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Evaluation is a professional and ethical responsibility and is a core part of PHN professional practice Commitment to evaluation helps build the PHN intelligence.

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Presentation on theme: "Evaluation is a professional and ethical responsibility and is a core part of PHN professional practice Commitment to evaluation helps build the PHN intelligence."— Presentation transcript:


2 Evaluation is a professional and ethical responsibility and is a core part of PHN professional practice Commitment to evaluation helps build the PHN intelligence about  what interventions work  in what context  why and how Evaluation findings helps improve practice to be more effective and efficient Evaluation Process Evaluation


4 Evaluation Evaluation determines the extent to which an intervention has achieved the desired health outcomes and assesses the contribution of strategies used Key reasons for evaluation PHN interventions is to assess and improve intervention:  Effectiveness – has the intervention worked  Efficiency – relative effectiveness compared to other interventions  Efficacy – effectiveness under ideal circumstances  Economic Impact – cost-effectiveness and use of resources  Intelligence – inform future planning and theory building  Accountability – justify resource allocation and use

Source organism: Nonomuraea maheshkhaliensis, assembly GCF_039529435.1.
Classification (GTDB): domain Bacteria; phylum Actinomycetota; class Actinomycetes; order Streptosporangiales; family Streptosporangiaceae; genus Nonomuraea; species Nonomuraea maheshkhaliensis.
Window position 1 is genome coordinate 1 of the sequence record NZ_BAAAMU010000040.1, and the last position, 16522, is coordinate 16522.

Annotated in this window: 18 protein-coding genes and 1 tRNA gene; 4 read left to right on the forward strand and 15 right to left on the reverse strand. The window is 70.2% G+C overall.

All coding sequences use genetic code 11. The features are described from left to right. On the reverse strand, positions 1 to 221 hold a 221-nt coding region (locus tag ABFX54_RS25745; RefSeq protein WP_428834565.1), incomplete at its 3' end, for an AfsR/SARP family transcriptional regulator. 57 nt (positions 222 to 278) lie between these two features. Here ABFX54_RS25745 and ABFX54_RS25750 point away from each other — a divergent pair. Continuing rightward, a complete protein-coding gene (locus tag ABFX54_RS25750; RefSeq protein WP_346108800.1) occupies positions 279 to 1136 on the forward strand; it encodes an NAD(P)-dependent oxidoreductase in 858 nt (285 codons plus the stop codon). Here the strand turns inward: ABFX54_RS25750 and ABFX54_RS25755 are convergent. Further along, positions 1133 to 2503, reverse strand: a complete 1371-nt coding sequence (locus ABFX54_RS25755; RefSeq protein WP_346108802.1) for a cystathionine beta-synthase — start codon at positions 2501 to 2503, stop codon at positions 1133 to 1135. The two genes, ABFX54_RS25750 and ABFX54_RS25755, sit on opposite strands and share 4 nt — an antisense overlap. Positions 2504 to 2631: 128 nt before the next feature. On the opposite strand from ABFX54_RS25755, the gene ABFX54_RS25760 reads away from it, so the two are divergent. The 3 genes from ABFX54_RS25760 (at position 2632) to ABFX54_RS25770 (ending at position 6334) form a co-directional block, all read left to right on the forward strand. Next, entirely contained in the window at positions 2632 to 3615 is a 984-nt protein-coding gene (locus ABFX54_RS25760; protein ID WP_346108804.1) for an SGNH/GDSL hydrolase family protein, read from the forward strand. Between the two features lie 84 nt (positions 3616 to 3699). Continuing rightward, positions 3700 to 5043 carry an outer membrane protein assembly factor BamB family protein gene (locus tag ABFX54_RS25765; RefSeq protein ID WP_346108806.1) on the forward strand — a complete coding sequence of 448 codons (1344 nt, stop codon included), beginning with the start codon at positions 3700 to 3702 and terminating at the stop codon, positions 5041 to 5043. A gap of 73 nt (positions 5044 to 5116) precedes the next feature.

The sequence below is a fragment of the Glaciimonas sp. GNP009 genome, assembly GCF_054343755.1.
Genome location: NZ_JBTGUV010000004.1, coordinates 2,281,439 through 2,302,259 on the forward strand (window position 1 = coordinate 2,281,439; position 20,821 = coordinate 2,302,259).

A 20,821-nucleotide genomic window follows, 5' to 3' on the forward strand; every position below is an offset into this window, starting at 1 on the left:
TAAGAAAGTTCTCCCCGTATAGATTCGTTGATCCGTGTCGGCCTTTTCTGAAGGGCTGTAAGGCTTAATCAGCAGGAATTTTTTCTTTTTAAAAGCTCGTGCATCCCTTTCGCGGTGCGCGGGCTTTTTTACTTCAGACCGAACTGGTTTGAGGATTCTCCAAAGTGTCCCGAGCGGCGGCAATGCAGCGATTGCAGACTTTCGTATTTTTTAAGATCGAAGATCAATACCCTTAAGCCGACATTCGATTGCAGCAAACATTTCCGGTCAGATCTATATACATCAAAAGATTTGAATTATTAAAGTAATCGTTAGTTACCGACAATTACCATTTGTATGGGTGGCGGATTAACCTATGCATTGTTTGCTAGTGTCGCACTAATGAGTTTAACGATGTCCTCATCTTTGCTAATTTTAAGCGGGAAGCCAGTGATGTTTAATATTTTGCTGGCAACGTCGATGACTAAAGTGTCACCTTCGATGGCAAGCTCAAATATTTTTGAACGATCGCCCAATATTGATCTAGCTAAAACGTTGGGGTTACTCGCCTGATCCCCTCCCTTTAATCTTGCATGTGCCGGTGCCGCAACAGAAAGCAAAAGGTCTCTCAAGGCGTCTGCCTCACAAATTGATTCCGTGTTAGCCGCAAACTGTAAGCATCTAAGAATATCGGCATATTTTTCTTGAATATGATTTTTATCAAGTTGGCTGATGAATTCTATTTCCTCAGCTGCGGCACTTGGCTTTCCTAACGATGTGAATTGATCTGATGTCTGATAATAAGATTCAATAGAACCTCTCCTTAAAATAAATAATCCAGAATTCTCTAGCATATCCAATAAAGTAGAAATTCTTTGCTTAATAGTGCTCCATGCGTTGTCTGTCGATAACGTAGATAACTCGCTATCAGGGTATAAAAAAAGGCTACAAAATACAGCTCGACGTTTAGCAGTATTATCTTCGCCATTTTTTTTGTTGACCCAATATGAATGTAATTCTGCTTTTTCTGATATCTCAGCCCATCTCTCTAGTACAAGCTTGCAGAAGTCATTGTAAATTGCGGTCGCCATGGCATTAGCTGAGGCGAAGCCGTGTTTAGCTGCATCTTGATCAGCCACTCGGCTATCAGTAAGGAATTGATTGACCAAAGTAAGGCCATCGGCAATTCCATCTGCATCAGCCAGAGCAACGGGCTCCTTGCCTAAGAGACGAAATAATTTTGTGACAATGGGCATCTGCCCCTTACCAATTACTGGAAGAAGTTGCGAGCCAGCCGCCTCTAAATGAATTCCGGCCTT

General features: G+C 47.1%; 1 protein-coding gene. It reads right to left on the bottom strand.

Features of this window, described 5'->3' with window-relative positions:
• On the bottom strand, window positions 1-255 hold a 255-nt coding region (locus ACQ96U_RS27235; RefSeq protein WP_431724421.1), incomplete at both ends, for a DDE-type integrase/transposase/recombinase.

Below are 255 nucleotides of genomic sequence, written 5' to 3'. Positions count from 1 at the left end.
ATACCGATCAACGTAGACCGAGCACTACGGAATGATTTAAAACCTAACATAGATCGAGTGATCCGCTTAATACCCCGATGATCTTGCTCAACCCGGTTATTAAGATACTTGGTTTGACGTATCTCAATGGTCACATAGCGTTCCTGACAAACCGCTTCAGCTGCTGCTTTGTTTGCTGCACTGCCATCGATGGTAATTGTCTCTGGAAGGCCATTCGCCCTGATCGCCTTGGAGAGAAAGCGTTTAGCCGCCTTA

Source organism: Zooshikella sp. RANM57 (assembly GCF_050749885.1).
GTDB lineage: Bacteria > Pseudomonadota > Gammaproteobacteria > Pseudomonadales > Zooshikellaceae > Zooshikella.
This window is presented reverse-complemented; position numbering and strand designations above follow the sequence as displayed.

5 Process Evaluation Relationship of goals and objectives to evaluation Problem reflected in Goal measured by Outcome evaluation Determinants reflected in Objective measured by Impact evaluation Strategies reflected in Strategy Activities measured by Process evaluation Action Statements and Evaluation Levels

6 Process Evaluation Levels of Evaluation There are several different levels of evaluation in PHN practice: 1.Formative Evaluation - data collected prior to intervention implementation which is used to inform intervention design and assess capacity 2.Process Evaluation – assessed the intervention strategies and capacity building strategies 3.Impact Evaluation – measures whether the intervention objectives have been met 4.Outcome Evaluation – measures whether the intervention goal has been met 5.Economic Evaluation – measures cost-effectiveness of the intervention or intervention strategies

7 Process Evaluation Qualitative V’s Quantitative methods The two main forms of data gathering used in evaluation include: qualitative and quantitative Quantitative methods focus on numeric data that can be statistically analysed and can test the extent to which an intervention causes change in health status, health behaviour, knowledge, attitude etc Qualitative methods attempt to determine the meaning and experience of the intervention for the target group and other participants Good quality evaluation usually has components of both qualitative and quantitative methods

8 Process Evaluation Process evaluation assesses intervention implementation and is concerned with Intervention exposure – extent target group are engaged or aware of PHN problem Reach – proportion of target group who participate Participant satisfaction – whether participants are happy and like the intervention activities Delivery – whether activities are implemented as intended Fidelity – assessing performance of intervention materials and components Contextual aspects – aspects of the environments that influence the intervention implementation